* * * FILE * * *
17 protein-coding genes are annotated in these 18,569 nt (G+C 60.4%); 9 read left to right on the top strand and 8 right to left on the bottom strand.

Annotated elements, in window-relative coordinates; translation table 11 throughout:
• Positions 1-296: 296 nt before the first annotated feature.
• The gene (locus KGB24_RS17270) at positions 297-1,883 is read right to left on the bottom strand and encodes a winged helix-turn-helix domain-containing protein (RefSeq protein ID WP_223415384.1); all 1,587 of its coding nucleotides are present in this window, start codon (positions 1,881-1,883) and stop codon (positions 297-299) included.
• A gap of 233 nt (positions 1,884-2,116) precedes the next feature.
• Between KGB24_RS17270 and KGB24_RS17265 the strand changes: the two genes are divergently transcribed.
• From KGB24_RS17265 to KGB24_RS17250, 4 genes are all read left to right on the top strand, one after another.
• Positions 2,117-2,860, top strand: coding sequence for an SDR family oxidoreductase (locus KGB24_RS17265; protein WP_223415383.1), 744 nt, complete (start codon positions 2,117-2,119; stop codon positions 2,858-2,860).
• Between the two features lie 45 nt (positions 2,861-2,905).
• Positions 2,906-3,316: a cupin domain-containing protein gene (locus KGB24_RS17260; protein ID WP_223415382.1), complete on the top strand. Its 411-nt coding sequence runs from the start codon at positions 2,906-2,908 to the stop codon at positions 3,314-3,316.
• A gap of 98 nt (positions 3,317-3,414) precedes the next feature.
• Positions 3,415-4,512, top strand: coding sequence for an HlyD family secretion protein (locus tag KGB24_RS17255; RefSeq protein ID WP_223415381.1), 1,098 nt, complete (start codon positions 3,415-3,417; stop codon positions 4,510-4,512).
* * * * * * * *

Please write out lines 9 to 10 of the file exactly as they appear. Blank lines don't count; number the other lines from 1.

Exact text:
• Between the two features lie 45 nt (positions 2,861-2,905).
• Positions 2,906-3,316: a cupin domain-containing protein gene (locus KGB24_RS17260; protein ID WP_223415382.1), complete on the top strand. Its 411-nt coding sequence runs from the start codon at positions 2,906-2,908 to the stop codon at positions 3,314-3,316.